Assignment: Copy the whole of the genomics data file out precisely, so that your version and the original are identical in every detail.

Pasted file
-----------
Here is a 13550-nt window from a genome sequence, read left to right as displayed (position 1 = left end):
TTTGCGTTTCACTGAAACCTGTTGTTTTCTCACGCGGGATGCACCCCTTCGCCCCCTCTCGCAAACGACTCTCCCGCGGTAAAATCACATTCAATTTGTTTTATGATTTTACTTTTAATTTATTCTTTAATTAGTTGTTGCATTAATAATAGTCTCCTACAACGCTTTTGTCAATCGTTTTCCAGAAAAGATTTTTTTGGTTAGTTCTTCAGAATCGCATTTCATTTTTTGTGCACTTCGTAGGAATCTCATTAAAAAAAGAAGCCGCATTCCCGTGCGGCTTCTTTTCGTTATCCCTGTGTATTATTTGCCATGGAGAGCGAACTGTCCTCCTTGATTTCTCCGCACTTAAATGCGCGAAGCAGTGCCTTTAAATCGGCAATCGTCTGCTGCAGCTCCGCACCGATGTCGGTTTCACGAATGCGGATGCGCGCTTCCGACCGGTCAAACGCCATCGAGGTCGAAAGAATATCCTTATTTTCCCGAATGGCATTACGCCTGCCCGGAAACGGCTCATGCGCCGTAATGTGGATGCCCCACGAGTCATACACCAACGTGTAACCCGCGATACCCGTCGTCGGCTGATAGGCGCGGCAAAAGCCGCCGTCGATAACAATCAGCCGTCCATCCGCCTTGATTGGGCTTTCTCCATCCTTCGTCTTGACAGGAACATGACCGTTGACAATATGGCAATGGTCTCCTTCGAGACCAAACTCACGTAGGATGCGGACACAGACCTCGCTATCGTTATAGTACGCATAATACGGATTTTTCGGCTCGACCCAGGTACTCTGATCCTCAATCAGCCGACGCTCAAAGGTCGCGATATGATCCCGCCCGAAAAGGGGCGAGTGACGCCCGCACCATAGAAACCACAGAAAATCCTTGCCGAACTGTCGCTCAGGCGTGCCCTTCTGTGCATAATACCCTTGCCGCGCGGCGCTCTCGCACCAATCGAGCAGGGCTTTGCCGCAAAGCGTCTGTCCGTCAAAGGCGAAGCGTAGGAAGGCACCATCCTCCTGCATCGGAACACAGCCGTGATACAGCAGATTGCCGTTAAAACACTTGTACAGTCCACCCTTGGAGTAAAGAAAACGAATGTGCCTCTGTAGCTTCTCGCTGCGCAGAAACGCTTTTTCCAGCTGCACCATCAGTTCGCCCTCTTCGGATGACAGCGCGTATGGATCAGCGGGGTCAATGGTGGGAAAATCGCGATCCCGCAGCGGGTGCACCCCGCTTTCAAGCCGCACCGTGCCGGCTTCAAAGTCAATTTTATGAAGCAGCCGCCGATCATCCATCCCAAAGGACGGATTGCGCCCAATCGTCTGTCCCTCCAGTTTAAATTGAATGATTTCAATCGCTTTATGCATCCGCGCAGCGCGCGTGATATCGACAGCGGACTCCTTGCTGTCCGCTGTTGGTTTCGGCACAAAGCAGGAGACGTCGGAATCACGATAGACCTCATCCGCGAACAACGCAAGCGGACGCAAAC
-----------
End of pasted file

Here is a 13550-nt window from a genome sequence, read left to right as displayed (position 1 = left end):
TTTGCGTTTCACTGAAACCTGTTGTTTTCTCACGCGGGATGCACCCCTTCGCCCCCTCTCGCAAACGACTCTCCCGCGGTAAAATCACATTCAATTTGTTTTATGATTTTACTTTTAATTTATTCTTTAATTAGTTGTTGCATTAATAATAGTCTCCTACAACGCTTTTGTCAATCGTTTTCCAGAAAAGATTTTTTTGGTTAGTTCTTCAGAATCGCATTTCATTTTTTGTGCACTTCGTAGGAATCTCATTAAAAAAAGAAGCCGCATTCCCGTGCGGCTTCTTTTCGTTATCCCTGTGTATTATTTGCCATGGAGAGCGAACTGTCCTCCTTGATTTCTCCGCACTTAAATGCGCGAAGCAGTGCCTTTAAATCGGCAATCGTCTGCTGCAGCTCCGCACCGATGTCGGTTTCACGAATGCGGATGCGCGCTTCCGACCGGTCAAACGCCATCGAGGTCGAAAGAATATCCTTATTTTCCCGAATGGCATTACGCCTGCCCGGAAACGGCTCATGCGCCGTAATGTGGATGCCCCACGAGTCATACACCAACGTGTAACCCGCGATACCCGTCGTCGGCTGATAGGCGCGGCAAAAGCCGCCGTCGATAACAATCAGCCGTCCATCCGCCTTGATTGGGCTTTCTCCATCCTTCGTCTTGACAGGAACATGACCGTTGACAATATGGCAATGGTCTCCTTCGAGACCAAACTCACGTAGGATGCGGACACAGACCTCGCTATCGTTATAGTACGCATAATACGGATTTTTCGGCTCGACCCAGGTACTCTGATCCTCAATCAGCCGACGCTCAAAGGTCGCGATATGATCCCGCCCGAAAAGGGGCGAGTGACGCCCGCACCATAGAAACCACAGAAAATCCTTGCCGAACTGTCGCTCAGGCGTGCCCTTCTGTGCATAATACCCTTGCCGCGCGGCGCTCTCGCACCAATCGAGCAGGGCTTTGCCGCAAAGCGTCTGTCCGTCAAAGGCGAAGCGTAGGAAGGCACCATCCTCCTGCATCGGAACACAGCCGTGATACAGCAGATTGCCGTTAAAACACTTGTACAGTCCACCCTTGGAGTAAAGAAAACGAATGTGCCTCTGTAGCTTCTCGCTGCGCAGAAACGCTTTTTCCAGCTGCACCATCAGTTCGCCCTCTTCGGATGACAGCGCGTATGGATCAGCGGGGTCAATGGTGGGAAAATCGCGATCCCGCAGCGGGTGCACCCCGCTTTCAAGCCGCACCGTGCCGGCTTCAAAGTCAATTTTATGAAGCAGCCGCCGATCATCCATCCCAAAGGACGGATTGCGCCCAATCGTCTGTCCCTCCAGTTTAAATTGAATGATTTCAATCGCTTTATGCATCCGCGCAGCGCGCGTGATATCGACAGCGGACTCCTTGCTGTCCGCTGTTGGTTTCGGCACAAAGCAGGAGACGTCGGAATCACGATAGACCTCATCCGCGAACAACGCAAGCGGACGCAAAC